Tag Archives: Hugh Jackman

My Lingering Thoughts on the Oscars

26 Feb

So, the Oscars happened last night. And I have thoughts! So let’s just dive in, shall we?

-First of all, did anyone else feel like they didn’t have a horse in this race at all? I saw a bunch of the nominated movies, more than I usually do, and my feeling on almost each and every category was ‘yeah, whichever is fine.’ Not because there weren’t great performances or great movies, but I just didn’t feel personally attached to any of them this year. Honestly, I think my favorite performance of the year was Hadley Fraser in Les Mis, because he managed to make the guy who sings “you at the barricades listen to this” into a character with a rich full inner life and history, and I didn’t think that was even possible.

-Renee Zellweger, what the hell?! I spend a good chunk of my life saying that we squinty-eyed folk actually do have functional eyeballs, and then you go and stumble around oddly and seemingly can’t read anything. Get it together, Zellweger!! We need you! The large-eyed Tarsier people are winning!!

-One of my favorite things about this Oscars was the fact that Quentin Tarantino’s date was a woman named Lianne Spiderbaby:

This is awesome for a number of reasons. First of all, because I adore that dress and always support messy sidebraiding. Secondly, because if you google image her a lot of photos of her with knives and blood come up, which leads me to believe that they are one of those ‘inevitable’ couples, like Bjork and Matthew Barney and Tim Burton and Helena Bonham-Carter. I mean, who else would they date? “So, what are you into?” “Oh, graphic violence. Blood spatter. You know.” “Oh my god, me too!!” See what I mean? And lastly, and most obviously, because her name is Lianne SPIDERBABY. I would like to imagine that many generations ago in a little village somewhere, a town elder said “John who mills we shall call John Miller. And Robert the barrel-maker shall be Robert Cooper. But whatever shall we call Sven, who midwives the arachnids?”

-How amazingly charming were Channing Tatum and Charlize Theron dancing? Who knew?!?! And Joseph Gordon-Levitt and Daniel Radcliffe?! I mean, come on now. I think they should host the Oscars next year as a saucy song-and-dance team, and Charlize Theron and Channing Tatum can just glide on in whenever there’s a transition or a joke that doesn’t go well.

-What is with these otherwise fashionable girls choosing wan ill-fitting pink prom-y dresses to actually win an Oscar in? Between Gwyneth Paltrow in this:

And Anne Hathaway in this:

It’s like there’s something about the promise of an Oscar that makes ladies think that they must find some pink satin stat, but not invite any boob support to the party. And then pair the look with a necklace that doesn’t suit the neckline (Anne Hathaway’s necklace drove me nuts. No necklace with that neckline – long simple earrings! Arm full of bracelets! Rookie mistake!!)
Come on, ladies. If you want to do a pink dress that says THAT’S RIGHT, BITCHES, I AM WINNING A FUCKING OSCAR TONIGHT, take a look at Fan Bingbing:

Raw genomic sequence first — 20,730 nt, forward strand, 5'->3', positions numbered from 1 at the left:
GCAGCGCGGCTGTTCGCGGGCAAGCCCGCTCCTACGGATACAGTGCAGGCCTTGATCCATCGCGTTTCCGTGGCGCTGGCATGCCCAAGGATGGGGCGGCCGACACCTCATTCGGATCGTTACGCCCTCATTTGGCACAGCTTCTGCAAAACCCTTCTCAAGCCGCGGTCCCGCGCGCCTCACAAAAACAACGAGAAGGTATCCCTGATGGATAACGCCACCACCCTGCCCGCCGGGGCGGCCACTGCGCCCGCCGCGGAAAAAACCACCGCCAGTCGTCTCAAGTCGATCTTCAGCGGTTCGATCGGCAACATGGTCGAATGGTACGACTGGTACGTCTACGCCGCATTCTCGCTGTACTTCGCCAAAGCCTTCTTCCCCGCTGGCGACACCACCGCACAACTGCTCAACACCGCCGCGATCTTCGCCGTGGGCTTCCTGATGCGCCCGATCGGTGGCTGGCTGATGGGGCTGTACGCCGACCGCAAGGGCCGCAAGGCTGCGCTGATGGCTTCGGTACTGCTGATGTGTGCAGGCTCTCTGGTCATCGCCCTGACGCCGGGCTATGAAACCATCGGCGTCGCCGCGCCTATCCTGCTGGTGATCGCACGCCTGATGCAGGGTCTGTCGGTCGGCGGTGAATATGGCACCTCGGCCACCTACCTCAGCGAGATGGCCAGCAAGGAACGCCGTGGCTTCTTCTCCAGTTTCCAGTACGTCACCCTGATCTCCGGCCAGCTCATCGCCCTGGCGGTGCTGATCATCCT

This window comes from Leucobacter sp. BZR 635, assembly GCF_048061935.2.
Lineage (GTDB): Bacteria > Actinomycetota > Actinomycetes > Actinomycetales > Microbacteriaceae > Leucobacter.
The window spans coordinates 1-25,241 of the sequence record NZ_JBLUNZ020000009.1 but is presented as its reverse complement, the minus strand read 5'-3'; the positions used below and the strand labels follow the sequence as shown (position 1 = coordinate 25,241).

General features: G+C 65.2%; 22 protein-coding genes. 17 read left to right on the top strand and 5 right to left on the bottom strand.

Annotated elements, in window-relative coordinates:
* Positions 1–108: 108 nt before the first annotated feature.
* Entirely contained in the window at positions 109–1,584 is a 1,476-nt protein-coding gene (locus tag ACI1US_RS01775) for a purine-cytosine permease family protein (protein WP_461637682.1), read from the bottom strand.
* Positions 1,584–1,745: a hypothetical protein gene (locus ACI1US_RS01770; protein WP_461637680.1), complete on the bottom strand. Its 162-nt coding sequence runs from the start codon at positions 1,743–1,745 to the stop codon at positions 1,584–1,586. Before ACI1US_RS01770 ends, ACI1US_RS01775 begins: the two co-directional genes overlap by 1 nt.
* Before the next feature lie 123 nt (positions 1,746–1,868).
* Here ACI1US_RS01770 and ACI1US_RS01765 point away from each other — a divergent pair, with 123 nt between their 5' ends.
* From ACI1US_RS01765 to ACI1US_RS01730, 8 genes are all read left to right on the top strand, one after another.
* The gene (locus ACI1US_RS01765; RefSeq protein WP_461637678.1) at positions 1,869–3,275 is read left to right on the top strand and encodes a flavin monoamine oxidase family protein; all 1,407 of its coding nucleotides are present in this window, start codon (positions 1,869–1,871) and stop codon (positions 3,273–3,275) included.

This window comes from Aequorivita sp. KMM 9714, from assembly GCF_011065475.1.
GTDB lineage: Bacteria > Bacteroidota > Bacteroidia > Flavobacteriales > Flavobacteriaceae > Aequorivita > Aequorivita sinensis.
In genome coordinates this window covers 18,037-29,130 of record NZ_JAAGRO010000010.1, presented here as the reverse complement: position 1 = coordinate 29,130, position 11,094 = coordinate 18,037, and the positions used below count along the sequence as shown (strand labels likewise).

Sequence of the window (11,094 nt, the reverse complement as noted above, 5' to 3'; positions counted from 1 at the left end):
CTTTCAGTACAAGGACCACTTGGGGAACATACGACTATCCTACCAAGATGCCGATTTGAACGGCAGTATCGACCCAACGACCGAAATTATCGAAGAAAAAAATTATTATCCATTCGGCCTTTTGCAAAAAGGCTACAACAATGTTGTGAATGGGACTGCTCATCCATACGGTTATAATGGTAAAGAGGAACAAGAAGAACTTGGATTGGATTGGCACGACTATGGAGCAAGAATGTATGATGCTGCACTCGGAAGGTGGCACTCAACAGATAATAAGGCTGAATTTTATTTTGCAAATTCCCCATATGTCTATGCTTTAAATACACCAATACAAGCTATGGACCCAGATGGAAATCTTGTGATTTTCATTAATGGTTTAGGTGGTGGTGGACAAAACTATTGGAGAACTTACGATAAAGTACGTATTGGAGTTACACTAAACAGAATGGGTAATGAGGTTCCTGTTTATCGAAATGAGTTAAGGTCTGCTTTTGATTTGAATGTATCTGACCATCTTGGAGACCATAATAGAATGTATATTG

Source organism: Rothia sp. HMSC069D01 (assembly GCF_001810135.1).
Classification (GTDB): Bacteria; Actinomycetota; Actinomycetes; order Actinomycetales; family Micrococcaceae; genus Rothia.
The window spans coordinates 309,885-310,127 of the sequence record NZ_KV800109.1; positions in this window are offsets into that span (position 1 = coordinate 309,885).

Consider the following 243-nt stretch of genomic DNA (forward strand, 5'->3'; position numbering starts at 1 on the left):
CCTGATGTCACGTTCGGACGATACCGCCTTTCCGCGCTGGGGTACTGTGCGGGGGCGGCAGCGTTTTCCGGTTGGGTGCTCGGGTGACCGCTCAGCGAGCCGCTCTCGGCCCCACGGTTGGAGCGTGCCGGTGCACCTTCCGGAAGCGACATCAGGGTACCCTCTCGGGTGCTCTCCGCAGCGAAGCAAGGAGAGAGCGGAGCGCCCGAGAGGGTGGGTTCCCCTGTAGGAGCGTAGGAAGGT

Fan Bingbing is one of my favorites always, because she is a woman who knows how to wear a dress. Probably very few on the red carpet knew who she was, but I bet when she passed, every single head turned. Take notes, ladies – that’s how you win the evening, whether or not you win the Oscar.

-I feel like Kristen Stewart on the red carpet is the equivalent of those toddlers you see responding to having to go somewhere they don’t want to go by throwing a tantrum and then becoming dead weight that their parents have to drag; they’ll go, but they’ll make it as hard as possible and let you know that they are miserable the whole time. I always think when I see Kristen Stewart that she probably HAS to go to some events, but I doubt she HAS to go to the Oscars. And if she does HAVE to, please remember that your profession is being an actor, K-Stew. You could at least act like having to put on a dress and comb your hair isn’t the most miserable boring thing that has ever happened to you.

-For real, is Nicole Kidman wearing the Batman logo over her navel?

I loved this dress on camera (it’s so shiny she looks like a seal just coming out of water in the red carpet photos), but I honestly can’t figure out that belt. Is she signalling her willingness to take over the franchise when Christian Bale leaves? Is she telling us with the very Klimt-ian gold swirls at the bottom (which match the design on the floor of the stage) that she wants to be a new villain called ‘The Kisser’? Inquiring minds want to know.

-Speaking of those swirls on the stage, those are EXACTLY the doodles I used to draw all over the stage in high school. I even drew them on a lampshade when I was in my DIY phase in college.

-I love that they did a tribute to musicals, then did three musicals. You know, only those three musicals that they’ve made movies of. Good thing they could think of those three, because there certainly aren’t any other possible choices to include. I mean, really, if they were going to pay tribute to something, they really should have picked an industry with a rich full selection of options, not puny musical theater. And there’s definitely no other musicals on film. That must have been hard for them.

-Hey, remember when the Tonys had Lin-Manuel Miranda and Tommy Kail write a rap about the show for Neil Patrick Harris to do at the end of the evening? Remember how funny and perfect and awesome that was? Then remember last night when Kristen Chenoweth came out, and dueted on what was Seth MacFarlane’s maybe fifth unfunny song of the evening? Yeah.